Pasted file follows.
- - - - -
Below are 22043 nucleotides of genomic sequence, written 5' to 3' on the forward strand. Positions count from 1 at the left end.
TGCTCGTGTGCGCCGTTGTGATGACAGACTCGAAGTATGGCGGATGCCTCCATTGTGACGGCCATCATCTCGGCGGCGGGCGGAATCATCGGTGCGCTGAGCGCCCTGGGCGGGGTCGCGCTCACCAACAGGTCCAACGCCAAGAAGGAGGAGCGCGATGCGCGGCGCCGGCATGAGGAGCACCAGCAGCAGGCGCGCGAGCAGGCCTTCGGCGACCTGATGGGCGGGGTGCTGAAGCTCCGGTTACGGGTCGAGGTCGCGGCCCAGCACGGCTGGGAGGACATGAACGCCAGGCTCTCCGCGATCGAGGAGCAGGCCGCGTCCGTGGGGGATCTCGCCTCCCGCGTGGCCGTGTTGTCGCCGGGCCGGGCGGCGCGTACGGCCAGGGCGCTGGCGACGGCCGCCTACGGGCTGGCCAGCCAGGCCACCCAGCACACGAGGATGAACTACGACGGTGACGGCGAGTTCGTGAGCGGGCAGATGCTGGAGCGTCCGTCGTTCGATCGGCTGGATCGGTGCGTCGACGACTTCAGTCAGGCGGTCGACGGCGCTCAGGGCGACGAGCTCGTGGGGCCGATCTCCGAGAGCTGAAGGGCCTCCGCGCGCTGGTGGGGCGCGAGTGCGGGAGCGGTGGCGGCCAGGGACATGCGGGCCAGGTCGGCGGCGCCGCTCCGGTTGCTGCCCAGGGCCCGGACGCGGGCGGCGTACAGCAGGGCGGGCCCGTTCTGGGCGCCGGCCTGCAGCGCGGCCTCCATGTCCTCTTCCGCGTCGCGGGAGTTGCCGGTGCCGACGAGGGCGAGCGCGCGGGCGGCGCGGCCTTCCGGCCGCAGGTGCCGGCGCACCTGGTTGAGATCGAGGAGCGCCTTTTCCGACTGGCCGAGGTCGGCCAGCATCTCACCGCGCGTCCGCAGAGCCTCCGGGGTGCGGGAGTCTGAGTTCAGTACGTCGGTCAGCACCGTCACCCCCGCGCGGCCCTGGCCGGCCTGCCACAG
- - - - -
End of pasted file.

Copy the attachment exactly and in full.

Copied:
Below are 22043 nucleotides of genomic sequence, written 5' to 3' on the forward strand. Positions count from 1 at the left end.
TGCTCGTGTGCGCCGTTGTGATGACAGACTCGAAGTATGGCGGATGCCTCCATTGTGACGGCCATCATCTCGGCGGCGGGCGGAATCATCGGTGCGCTGAGCGCCCTGGGCGGGGTCGCGCTCACCAACAGGTCCAACGCCAAGAAGGAGGAGCGCGATGCGCGGCGCCGGCATGAGGAGCACCAGCAGCAGGCGCGCGAGCAGGCCTTCGGCGACCTGATGGGCGGGGTGCTGAAGCTCCGGTTACGGGTCGAGGTCGCGGCCCAGCACGGCTGGGAGGACATGAACGCCAGGCTCTCCGCGATCGAGGAGCAGGCCGCGTCCGTGGGGGATCTCGCCTCCCGCGTGGCCGTGTTGTCGCCGGGCCGGGCGGCGCGTACGGCCAGGGCGCTGGCGACGGCCGCCTACGGGCTGGCCAGCCAGGCCACCCAGCACACGAGGATGAACTACGACGGTGACGGCGAGTTCGTGAGCGGGCAGATGCTGGAGCGTCCGTCGTTCGATCGGCTGGATCGGTGCGTCGACGACTTCAGTCAGGCGGTCGACGGCGCTCAGGGCGACGAGCTCGTGGGGCCGATCTCCGAGAGCTGAAGGGCCTCCGCGCGCTGGTGGGGCGCGAGTGCGGGAGCGGTGGCGGCCAGGGACATGCGGGCCAGGTCGGCGGCGCCGCTCCGGTTGCTGCCCAGGGCCCGGACGCGGGCGGCGTACAGCAGGGCGGGCCCGTTCTGGGCGCCGGCCTGCAGCGCGGCCTCCATGTCCTCTTCCGCGTCGCGGGAGTTGCCGGTGCCGACGAGGGCGAGCGCGCGGGCGGCGCGGCCTTCCGGCCGCAGGTGCCGGCGCACCTGGTTGAGATCGAGGAGCGCCTTTTCCGACTGGCCGAGGTCGGCCAGCATCTCACCGCGCGTCCGCAGAGCCTCCGGGGTGCGGGAGTCTGAGTTCAGTACGTCGGTCAGCACCGTCACCCCCGCGCGGCCCTGGCCGGCCTGCCACAG